The Bell County Public Health District have confirmed one case of measles in the county.
The county was investigating four cases but only confirmed that one of them was actual measles.
All individuals are children that were either unvaccinated or had not completed the vaccine series.
The child with measles resides in Western Bell County.
The health district said that the child was too young to be vaccinated.
Measles is a highly contagious airborne virus that is preventable with vaccination. If a child were to contract the disease there is no immediate cure.
"Most of the times, treating the fever with your Advil, or ear infection we can put you on antibiotics for that but there is no actual medicine for measles virus to make it go away. Only but time is going to make that go away." Family Medicine Doctor, John McClanahan said.
Usually, children who are in the middle of a vaccine or not at all and the elderly are more at risk.
If contracted the viral infection can usually last for about one to two weeks according to McClanahan but in some cases it can be worse.
"If it turns into a secondary infection such as pneumonia it can kill a child, there is always a complication of getting pneumonia as well." McClanahan
Mixed reviews from Central Texans about whether to vaccinate or not. Having 5 kids, Lucinda Espinosa has vaccinated each time.
"I felt comfortable following through with vaccinations, and they've all been perfectly healthy living lives as adults now." Espinosa said.
Not all choose to vaccinate their kids. The CDC says since the vaccine was approved in the 60's, measles cases have plummeted from 3 to 4 million a year with a 99% reduction only to make a rebound in 2019 especially among pockets of the un-immunized.
"You hear about these vaccinations and shots causing more problems than they do help. So that was a personal decision on our behalf." Brandon Wilkerson said.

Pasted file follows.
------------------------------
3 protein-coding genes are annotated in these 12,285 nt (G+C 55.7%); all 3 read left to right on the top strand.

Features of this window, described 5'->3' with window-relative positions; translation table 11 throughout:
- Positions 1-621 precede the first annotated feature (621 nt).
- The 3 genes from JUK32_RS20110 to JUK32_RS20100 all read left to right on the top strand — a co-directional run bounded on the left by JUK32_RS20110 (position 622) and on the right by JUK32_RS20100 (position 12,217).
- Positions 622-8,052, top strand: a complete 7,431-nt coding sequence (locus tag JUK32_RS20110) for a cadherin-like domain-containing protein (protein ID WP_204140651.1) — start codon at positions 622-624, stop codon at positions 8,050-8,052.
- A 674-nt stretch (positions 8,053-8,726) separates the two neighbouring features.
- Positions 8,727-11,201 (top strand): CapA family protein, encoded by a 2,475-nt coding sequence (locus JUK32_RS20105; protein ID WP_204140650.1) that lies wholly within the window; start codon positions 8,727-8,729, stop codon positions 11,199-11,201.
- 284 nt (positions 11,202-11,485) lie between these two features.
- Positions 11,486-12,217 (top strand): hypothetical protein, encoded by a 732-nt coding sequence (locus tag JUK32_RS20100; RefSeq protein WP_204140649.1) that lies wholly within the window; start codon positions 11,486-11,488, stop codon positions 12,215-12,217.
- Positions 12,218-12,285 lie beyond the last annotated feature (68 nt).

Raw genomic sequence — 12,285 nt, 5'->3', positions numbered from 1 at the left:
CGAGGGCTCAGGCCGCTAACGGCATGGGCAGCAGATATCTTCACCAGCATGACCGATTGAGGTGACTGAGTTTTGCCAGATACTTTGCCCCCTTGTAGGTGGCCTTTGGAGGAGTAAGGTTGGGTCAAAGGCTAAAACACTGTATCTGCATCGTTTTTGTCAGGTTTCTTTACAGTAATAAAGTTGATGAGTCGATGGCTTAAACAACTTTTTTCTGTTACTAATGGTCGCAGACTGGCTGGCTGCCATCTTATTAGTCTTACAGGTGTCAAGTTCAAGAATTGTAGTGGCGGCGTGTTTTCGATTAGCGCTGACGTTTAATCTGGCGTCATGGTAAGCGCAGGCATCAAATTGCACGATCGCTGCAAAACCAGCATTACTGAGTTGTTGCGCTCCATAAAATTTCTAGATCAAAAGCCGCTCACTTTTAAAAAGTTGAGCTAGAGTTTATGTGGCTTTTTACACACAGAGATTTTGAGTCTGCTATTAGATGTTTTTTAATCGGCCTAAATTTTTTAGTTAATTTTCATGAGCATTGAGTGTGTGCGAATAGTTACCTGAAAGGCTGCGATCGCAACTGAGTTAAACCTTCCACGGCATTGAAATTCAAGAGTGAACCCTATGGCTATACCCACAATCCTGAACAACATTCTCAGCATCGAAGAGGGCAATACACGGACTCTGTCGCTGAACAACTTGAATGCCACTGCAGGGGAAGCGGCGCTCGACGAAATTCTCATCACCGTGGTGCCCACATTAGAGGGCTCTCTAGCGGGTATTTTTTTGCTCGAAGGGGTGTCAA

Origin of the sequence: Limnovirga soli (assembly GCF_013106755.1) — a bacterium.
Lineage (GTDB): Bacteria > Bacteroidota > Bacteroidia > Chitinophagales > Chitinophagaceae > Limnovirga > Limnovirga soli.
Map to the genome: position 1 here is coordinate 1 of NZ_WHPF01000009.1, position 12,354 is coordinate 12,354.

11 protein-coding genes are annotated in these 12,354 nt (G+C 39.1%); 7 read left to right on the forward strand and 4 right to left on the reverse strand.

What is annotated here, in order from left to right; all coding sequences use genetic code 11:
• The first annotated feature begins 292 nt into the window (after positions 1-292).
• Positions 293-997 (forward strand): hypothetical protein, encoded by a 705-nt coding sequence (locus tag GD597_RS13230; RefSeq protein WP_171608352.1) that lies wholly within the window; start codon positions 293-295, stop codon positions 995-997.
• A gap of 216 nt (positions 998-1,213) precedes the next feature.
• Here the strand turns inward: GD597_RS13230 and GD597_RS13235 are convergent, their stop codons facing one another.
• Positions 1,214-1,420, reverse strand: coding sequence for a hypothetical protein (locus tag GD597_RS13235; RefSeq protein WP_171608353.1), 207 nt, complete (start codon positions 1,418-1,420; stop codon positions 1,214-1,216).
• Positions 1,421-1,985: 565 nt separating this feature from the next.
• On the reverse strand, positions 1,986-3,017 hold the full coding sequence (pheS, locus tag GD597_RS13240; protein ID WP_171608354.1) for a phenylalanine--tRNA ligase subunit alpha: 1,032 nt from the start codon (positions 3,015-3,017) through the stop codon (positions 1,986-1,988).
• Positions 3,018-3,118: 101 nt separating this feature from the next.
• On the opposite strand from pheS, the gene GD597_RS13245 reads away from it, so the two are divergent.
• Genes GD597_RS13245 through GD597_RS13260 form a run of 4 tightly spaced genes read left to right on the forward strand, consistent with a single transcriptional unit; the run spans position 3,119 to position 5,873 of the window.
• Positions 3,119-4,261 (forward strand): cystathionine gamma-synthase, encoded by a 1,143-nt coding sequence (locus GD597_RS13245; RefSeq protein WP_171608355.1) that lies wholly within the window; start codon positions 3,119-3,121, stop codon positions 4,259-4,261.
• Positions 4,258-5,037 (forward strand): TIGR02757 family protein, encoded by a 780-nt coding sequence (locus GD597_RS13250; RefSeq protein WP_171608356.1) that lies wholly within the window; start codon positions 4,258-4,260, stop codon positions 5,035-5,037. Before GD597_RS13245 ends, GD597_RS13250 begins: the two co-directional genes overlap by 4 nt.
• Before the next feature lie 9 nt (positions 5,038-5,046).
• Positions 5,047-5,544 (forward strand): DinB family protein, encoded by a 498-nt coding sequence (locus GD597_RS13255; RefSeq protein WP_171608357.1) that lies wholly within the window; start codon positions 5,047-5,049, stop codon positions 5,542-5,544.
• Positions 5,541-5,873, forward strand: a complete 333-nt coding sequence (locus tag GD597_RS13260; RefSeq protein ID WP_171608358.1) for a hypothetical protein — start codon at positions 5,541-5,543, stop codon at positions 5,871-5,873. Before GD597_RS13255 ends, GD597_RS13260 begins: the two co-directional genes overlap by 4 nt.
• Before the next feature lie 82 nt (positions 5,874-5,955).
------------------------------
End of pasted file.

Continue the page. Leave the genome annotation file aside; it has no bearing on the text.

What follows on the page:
If you have signs or symptoms of measles please contact your healthcare provider. Measles can be exceptionally dangerous for young children and infants.
Also on Monday, Harris County confirmed three cases of the measles in their area.
This adds to the national measles outbreak seen across the county. In just Washington state, there have been more than 45 confirmed cases of measles this year alone.
Premier ER and Urgent Care released a statement after a possible measles case in Central Texas. They said they want everyone to be aware of signs to look for.
The health department said there are two other potential cases of measles that are pending as they wait for test results. The children were not vaccinated or did not complete their vaccine series.
The health department said they are taking all precautionary measures to prevent the disease from spreading with five measles cases reported in Harris, Montgomery and Galveston country earlier this week.
Measles is an airborne disease which is highly contagious, but it is preventable. Measles symptoms include a fever, a dry cough, a runny nose, a sore throat and inflamed eyes. Anyone with these symptoms, especially pregnant or nursing, should be evaluated by a physician.
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